The opinion of the court was delivered by: Gary L. Sharpe U.S. District Judge
MEMORANDUM-DECISION AND ORDER
Infant Uqua Blair and his aunt and legal guardian Leslie Paul bring this action alleging that medical malpractice by the defendants named herein during Uqua's birth caused him serious and permanent brain injuries. (See Dkt. No. 1.) Presently before the court is a motion for summary judgment by the federal government on behalf of the United States of America, Michael D. Christine, M.D., and the Whitney M. Young Jr. Health Center, Inc. (collectively the "Government"). (See Dkt. No. 58.) For the reasons that follow the Government's motion is denied.
II. Facts and Procedural History*fn2
Uqua was born to 17 year old Stephanie Blair on March 8, 2000, at St. Peter's Hospital in Albany, New York. (See Gov. SMF ¶ 22; Dkt. No. 58.) The delivery did not go smoothly. Ms. Blair pushed for so long that blood vessels in her eyes and face burst, and she was aware that every time she pushed Uqua's oxygen level and heart rate dropped. Id. at ¶¶ 14-15. She also observed that the medical staff in the room knew something was wrong and sent for a physician. Id. at ¶ 16. The on-call doctor, defendant Michael D. Christine M.D., responded and it was decided that Uqua would be delivered by cesarean section. Id. at ¶ 19. Ms. Blair testified that midwives continued to have her push when Doctor Christine left to prepare for the surgery, which made him extremely angry and upset when he returned. Id. at ¶¶ 20-21.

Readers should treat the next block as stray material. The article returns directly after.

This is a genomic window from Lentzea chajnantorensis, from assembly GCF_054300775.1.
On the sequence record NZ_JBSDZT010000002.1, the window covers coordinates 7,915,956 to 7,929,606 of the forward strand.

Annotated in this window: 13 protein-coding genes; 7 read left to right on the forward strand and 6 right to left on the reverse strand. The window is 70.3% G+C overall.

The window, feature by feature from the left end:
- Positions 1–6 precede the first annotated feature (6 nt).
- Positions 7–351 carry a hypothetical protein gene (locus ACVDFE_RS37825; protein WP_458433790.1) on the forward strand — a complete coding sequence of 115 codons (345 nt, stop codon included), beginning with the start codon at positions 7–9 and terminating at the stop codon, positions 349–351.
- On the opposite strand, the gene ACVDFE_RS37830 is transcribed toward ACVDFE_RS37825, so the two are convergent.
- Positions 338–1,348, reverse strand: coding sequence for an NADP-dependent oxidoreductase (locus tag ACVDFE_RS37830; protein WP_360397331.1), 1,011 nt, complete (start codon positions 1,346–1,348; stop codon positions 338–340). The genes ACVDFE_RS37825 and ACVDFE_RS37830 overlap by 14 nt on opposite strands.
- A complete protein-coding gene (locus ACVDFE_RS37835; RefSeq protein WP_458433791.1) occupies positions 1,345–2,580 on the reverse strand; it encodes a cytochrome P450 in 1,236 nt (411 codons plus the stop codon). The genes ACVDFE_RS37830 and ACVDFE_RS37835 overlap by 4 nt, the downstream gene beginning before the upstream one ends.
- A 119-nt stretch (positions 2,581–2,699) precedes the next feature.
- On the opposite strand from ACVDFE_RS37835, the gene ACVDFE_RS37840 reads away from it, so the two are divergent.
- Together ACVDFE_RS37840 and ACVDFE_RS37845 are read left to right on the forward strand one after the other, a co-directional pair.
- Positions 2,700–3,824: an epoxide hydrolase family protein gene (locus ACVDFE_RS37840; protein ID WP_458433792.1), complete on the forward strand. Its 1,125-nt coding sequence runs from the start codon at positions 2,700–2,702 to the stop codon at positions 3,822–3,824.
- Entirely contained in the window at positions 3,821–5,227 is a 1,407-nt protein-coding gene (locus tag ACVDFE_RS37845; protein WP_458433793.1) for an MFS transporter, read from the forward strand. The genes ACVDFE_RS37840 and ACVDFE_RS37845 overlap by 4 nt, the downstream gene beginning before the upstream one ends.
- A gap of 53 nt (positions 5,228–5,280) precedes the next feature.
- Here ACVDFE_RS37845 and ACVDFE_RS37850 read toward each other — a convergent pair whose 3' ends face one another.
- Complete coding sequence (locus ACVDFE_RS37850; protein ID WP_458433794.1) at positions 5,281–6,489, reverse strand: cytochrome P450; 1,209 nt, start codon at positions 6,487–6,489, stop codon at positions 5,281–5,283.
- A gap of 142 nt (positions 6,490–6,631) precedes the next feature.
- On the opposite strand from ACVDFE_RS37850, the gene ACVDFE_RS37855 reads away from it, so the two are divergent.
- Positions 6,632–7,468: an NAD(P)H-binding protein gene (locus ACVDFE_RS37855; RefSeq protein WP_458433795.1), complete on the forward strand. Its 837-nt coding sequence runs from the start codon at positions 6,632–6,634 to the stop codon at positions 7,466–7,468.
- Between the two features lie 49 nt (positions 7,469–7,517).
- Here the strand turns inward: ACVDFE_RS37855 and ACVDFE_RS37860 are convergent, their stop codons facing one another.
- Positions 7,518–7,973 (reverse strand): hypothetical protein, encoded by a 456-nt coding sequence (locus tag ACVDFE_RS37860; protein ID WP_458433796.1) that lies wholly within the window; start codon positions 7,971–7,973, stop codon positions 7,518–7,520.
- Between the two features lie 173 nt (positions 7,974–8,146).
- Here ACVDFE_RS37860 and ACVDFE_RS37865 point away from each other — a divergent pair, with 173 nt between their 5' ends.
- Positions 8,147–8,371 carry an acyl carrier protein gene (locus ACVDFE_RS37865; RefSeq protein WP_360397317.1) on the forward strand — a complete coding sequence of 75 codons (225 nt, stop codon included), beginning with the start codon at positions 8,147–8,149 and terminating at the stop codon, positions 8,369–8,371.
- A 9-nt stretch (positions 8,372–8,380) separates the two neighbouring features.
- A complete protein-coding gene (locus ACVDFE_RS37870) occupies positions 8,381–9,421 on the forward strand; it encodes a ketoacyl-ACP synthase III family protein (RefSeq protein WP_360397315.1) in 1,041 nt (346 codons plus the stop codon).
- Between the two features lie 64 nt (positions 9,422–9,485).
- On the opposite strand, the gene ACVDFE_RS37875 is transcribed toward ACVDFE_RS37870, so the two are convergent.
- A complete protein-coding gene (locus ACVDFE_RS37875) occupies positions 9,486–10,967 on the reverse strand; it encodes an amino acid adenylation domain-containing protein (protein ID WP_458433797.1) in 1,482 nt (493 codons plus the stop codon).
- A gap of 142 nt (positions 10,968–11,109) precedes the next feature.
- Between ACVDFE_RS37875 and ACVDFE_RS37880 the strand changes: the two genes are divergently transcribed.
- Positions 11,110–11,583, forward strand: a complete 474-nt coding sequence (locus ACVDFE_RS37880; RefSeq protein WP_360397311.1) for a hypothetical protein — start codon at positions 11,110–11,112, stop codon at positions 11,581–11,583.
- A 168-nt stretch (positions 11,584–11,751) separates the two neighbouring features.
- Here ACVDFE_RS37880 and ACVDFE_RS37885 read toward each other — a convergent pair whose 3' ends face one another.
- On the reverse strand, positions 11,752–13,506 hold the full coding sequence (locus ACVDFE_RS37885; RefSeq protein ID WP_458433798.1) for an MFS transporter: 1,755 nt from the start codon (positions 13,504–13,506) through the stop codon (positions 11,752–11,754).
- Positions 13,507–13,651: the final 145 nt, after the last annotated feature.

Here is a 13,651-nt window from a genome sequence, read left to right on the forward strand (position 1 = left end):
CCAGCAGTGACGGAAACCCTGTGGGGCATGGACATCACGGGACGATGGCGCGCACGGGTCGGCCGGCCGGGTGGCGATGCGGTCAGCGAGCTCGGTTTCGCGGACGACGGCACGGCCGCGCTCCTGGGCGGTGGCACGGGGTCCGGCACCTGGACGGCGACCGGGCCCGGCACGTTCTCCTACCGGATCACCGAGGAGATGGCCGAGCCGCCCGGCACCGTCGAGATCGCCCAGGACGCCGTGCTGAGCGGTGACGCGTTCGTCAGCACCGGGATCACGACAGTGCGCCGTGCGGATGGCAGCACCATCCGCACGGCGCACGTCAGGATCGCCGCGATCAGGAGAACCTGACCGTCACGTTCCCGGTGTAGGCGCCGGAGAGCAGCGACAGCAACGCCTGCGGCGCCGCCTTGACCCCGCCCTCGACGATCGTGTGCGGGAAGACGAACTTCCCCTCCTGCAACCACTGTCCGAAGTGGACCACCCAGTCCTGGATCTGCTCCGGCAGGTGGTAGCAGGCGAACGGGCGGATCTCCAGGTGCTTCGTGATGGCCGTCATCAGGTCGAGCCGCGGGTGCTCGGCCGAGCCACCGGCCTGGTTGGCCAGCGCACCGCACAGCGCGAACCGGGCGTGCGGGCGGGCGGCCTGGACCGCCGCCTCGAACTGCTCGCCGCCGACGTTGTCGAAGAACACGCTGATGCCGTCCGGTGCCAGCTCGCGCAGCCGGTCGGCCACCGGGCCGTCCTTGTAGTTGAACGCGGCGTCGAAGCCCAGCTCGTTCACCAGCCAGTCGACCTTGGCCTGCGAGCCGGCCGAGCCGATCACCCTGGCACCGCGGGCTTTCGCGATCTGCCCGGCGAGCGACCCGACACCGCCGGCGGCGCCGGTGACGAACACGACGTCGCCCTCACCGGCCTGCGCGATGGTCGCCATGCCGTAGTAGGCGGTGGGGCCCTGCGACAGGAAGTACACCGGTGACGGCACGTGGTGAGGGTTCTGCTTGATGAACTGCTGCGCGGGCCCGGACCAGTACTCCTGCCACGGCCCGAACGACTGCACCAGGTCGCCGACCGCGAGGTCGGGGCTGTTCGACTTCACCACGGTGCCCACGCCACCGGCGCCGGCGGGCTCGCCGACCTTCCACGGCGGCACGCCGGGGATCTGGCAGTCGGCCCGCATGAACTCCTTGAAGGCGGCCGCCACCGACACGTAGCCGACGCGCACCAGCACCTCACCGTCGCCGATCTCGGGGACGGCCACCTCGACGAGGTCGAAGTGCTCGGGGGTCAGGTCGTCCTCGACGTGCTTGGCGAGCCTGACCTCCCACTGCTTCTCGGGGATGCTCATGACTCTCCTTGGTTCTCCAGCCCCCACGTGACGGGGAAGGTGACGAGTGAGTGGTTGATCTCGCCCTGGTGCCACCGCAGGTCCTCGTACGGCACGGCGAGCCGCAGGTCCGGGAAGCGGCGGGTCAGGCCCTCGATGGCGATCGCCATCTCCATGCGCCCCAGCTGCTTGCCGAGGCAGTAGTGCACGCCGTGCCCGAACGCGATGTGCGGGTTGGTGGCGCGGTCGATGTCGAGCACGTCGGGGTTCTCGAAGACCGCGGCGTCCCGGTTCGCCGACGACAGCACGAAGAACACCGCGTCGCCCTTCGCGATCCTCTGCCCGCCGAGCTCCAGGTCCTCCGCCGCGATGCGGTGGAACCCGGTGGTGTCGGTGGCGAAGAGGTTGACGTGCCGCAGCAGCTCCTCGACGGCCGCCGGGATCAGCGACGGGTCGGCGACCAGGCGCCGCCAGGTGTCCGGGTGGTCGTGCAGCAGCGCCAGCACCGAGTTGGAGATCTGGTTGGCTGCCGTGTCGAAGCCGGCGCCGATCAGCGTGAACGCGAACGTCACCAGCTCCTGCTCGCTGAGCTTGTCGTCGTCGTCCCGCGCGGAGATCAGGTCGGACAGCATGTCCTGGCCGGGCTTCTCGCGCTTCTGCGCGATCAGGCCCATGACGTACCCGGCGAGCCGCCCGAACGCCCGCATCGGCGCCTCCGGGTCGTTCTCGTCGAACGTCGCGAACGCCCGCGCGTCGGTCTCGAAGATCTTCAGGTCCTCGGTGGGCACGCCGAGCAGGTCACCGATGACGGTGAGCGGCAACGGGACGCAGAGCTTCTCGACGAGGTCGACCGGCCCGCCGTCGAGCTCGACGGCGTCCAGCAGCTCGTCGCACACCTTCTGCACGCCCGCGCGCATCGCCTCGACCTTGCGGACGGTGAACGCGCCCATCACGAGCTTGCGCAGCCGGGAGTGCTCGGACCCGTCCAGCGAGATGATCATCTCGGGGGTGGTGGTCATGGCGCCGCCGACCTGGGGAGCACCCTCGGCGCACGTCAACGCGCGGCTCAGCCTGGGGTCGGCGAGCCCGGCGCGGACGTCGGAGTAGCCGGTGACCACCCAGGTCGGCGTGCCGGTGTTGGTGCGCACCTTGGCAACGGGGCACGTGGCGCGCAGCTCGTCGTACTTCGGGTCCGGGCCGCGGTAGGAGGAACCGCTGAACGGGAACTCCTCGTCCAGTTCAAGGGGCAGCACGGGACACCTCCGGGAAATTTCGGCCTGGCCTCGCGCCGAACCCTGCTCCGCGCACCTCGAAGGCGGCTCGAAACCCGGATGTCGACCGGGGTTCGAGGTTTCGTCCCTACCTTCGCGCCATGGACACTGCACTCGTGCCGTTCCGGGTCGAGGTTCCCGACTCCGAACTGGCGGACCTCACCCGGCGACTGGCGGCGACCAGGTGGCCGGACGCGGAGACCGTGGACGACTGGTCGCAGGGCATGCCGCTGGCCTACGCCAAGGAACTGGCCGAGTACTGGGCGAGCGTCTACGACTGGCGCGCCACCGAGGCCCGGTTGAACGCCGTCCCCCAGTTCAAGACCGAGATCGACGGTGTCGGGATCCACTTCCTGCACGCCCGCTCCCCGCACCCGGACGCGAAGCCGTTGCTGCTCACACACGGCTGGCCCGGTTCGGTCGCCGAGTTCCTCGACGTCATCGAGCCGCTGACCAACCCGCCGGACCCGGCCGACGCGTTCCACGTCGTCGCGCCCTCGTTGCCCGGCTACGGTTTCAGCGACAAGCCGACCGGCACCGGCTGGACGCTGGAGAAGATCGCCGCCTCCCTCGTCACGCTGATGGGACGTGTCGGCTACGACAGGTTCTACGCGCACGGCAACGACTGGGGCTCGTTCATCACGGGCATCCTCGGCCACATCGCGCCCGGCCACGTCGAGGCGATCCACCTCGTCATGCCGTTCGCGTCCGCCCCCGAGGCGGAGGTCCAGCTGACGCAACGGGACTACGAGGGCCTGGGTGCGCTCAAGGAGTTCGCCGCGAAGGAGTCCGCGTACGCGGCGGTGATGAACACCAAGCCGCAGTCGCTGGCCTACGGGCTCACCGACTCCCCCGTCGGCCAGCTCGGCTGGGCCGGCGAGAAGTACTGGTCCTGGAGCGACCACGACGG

At 5:24 a.m. Uqua was delivered via cesarean section in a state of critical illness, with complications including meconium aspiration,*fn3 probable sepsis*fn4 and persistent pulmonary hypertension.*fn5 (See Gov. SMF ¶¶ 22-23; Dkt No. 58, Pl. Ex. A pp. 14-15; Dkt. No. 62.) He was limp and apneic with a heart rate of 60 bpm. (See Gov. SMF ¶ 24; Dkt No. 58.) He also had an initial Apgar score of 2, which rose to 7 at five minutes after birth.*fn6 Id. at ¶ 25. Uqua was suctioned and ventilated with a 100% FiO2 bag mask. Id. at ¶ 26. At this point Uqua's heart rate increased to 100 bpm, but he remained apneic and required occasional hand bagging, as he was without spontaneous respiration. Id. at ¶¶ 27, 28. He was then brought to the neonatal intensive care unit. Id. at ¶ 29. Ms. Blair and her family were told that he required transfer to the Children's National Medical Center ("CNMC") in Washington D.C., for possible ECMO*fn7 due to persistent pulmonary hypertension and severe respiratory insufficiency. (See Gov. SMF ¶ 30; Dkt No. 58, Pl. SMF ¶ 46; Dkt. No. 62.) However, upon arrival at CNMC Uqua was not given ECMO due to his improved condition. (See Gov. SMF ¶ 30; Dkt No. 58, Pl. SMF ¶ 47; Dkt. No. 62.) He was subsequently returned to St. Peters on March 13th and discharged to Ms. Blair on the 15th or 23rd in "excellent condition" with no neurological impairment noted. (See Gov. SMF ¶ 31; Dkt No. 58, Pl. SMF ¶¶ 49-51; Dkt. No. 62.)
On May 6, 2000, Ms. Blair brought Uqua to the emergency room at Albany Medical Center for rotavirus caused dehydration and a mental status change. (See Gov. SMF ¶ 35; Dkt No. 58, Pl. SMF ¶ 54; Dkt. No. 62.) A series of medical scans were conducted on Uqua's head. Id. at ¶¶ 36-38. These reports noted, inter alia, that Uqua had a "hypoxic birth injury" and showed atrophy and hypodensity in the frontal lobes of Uqua's brain. Id. Ms. Blair requested a meeting to discuss these test results, though it is unclear from the record whether this meeting ever occurred. Id. at ¶ 39.